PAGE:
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Nightly grinding of teeth, or bruxism, is considered a sleeping disorder. Grinding can cause jaw pain, in addition to other problems such as headache or migraine. The type of treatment advised for this tends to vary from doctor to doctor, but the first step in most practitioners’ treatment will be to rule out any potential underlying emotional or medical conditions. Teeth grinding can lead to a wearing down of tooth enamel and even arthritis in the jaw.

Causes

Some physical problems like GERD - gastro esophageal reflux disease can cause bruxism to occur. GERD interferes with a person’s ability to remain asleep and can also cause coughing. The condition is also associated with sleep apnea - missing breath whilst sleeping. Sleep apnea is another factor that may cause teeth grinding at night.

As for the psychological side of things, this grinding of the teeth can be a result of stress, anxiety or even obsessive compulsive disorder. To treat this, medication is combined with behavioral modification.

Bruxism may occur in those with a lack of certain nutritional elements. This theory seems to be backed up by the idea that many sufferers of anorexia also suffer from bruxism. To combat this, dietary supplements can be used. These supplements include calcium, magnesium and pantothenic acid. Should restless leg syndrome also be present in the patient, lack of magnesium is the most likely cause.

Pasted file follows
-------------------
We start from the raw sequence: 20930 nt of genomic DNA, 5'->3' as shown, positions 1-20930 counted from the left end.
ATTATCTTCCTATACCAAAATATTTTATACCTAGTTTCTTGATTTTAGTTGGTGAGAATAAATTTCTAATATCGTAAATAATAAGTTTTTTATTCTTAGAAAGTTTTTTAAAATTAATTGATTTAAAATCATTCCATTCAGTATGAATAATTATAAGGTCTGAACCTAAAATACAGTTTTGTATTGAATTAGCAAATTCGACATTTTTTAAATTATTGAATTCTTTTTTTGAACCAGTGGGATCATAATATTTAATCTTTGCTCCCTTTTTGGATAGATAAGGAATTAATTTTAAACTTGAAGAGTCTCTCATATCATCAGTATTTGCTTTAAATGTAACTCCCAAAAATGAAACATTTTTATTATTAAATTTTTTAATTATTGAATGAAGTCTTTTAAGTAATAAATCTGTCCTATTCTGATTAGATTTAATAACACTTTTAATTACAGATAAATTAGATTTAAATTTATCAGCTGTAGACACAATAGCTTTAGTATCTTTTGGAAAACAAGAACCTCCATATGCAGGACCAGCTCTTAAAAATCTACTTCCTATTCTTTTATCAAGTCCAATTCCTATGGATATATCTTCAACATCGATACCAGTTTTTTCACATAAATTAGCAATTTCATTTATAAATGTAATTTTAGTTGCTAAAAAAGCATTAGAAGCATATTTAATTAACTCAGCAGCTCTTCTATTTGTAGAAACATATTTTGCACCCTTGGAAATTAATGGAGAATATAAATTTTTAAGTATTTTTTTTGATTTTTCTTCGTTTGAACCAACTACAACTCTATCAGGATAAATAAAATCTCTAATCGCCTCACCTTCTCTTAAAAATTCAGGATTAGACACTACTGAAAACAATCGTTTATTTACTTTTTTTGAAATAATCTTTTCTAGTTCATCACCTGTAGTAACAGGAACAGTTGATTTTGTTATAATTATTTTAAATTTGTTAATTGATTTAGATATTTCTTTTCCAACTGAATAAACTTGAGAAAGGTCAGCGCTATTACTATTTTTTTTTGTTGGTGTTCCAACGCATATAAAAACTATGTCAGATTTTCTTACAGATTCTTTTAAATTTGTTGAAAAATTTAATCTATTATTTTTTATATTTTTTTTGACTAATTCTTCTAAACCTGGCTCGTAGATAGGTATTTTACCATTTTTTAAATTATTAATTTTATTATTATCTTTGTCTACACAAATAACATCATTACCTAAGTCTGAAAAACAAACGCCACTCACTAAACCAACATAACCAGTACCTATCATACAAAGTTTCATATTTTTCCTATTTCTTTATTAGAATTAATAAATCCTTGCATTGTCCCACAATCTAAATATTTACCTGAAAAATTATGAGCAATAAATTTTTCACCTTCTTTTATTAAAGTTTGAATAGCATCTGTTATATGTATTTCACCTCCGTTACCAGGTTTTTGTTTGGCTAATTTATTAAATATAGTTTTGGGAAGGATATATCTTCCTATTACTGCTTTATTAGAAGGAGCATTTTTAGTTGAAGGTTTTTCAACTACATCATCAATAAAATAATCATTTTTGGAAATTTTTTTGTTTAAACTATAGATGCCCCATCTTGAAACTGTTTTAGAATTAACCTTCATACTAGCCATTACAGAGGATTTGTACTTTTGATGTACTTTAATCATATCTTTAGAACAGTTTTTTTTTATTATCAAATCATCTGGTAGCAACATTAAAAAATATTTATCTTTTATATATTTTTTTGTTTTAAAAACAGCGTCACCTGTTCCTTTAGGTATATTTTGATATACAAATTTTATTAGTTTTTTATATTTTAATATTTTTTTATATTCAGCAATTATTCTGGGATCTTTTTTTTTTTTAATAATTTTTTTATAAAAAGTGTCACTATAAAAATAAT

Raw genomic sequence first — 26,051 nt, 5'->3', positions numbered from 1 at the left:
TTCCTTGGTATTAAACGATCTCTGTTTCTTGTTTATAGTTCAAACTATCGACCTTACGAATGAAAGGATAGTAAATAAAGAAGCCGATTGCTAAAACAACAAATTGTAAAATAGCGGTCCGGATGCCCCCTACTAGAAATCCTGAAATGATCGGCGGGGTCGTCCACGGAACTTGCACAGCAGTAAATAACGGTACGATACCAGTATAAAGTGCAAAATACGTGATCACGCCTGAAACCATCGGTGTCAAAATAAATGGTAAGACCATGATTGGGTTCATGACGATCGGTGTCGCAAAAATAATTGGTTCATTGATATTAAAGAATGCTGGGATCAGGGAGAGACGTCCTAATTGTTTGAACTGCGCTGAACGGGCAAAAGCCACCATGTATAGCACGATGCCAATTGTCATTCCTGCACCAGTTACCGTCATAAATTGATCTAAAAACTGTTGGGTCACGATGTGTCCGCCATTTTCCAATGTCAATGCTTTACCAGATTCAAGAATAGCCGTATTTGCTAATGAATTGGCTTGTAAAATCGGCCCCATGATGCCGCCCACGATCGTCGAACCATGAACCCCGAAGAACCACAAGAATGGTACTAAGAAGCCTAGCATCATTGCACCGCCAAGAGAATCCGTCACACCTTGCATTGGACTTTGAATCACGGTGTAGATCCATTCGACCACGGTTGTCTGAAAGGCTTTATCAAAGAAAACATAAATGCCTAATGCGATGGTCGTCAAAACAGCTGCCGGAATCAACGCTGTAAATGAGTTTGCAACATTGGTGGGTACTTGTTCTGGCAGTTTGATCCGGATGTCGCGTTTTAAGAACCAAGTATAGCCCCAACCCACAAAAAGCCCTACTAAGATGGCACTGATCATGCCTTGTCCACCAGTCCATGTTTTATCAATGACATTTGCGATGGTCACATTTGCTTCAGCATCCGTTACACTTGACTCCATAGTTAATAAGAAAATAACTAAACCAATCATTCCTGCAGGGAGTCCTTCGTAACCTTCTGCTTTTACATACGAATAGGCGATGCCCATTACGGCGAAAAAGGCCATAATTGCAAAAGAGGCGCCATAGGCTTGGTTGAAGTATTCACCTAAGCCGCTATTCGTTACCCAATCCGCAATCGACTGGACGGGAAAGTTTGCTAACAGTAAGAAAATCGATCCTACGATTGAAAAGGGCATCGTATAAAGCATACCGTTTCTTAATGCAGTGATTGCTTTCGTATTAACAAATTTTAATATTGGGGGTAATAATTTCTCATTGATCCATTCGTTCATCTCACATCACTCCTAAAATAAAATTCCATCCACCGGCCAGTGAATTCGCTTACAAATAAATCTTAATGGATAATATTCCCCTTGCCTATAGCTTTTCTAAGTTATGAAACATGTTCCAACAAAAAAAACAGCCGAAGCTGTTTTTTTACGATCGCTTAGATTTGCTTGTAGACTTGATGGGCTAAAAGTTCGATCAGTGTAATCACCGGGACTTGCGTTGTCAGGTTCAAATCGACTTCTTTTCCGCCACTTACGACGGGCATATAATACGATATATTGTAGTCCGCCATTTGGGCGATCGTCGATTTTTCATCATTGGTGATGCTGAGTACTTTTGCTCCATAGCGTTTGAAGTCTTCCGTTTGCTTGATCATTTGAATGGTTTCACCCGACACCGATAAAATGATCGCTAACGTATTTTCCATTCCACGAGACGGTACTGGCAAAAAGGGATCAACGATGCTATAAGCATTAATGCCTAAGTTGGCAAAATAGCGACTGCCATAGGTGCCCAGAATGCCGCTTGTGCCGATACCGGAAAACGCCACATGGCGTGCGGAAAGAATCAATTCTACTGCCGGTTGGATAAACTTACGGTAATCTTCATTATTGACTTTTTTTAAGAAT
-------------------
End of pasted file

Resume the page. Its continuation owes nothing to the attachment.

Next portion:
Other serious medical conditions can also lead to bruxism. Older people who suffer from conditions like Alzheimer’s, Huntington or Parkinson’s commonly grind their teeth whilst sleeping. On the other hand, with children who suffer from bruxism, this may be merely a developmental issue that will eventually resolve itself. In both cases, the use of protective mouth guards is advised in order to prevent damage to the teeth. However, the effectiveness of some mouth guards has been doubted - it is recommended to have a mouth guard fitted specifically for your own mouth.

Biofeedback

Biofeedback is another method used to fight bruxism. Essentially, this method tries to use subconscious conditioning in order to stop the jaw from tightening unnecessarily. A specially made headband is worn. This headband senses tightening of the jaw muscles and sounds a tone. Eventually, the idea is that the person will become conditioned to relax the jaw in response to the tone, even whilst sleeping. This method has about a 25% success rate. Other biofeedback methods use electric shock and some methods even use an apparatus to stop breathing through the nose. In some cases, botox is used, but this method is very controversial.

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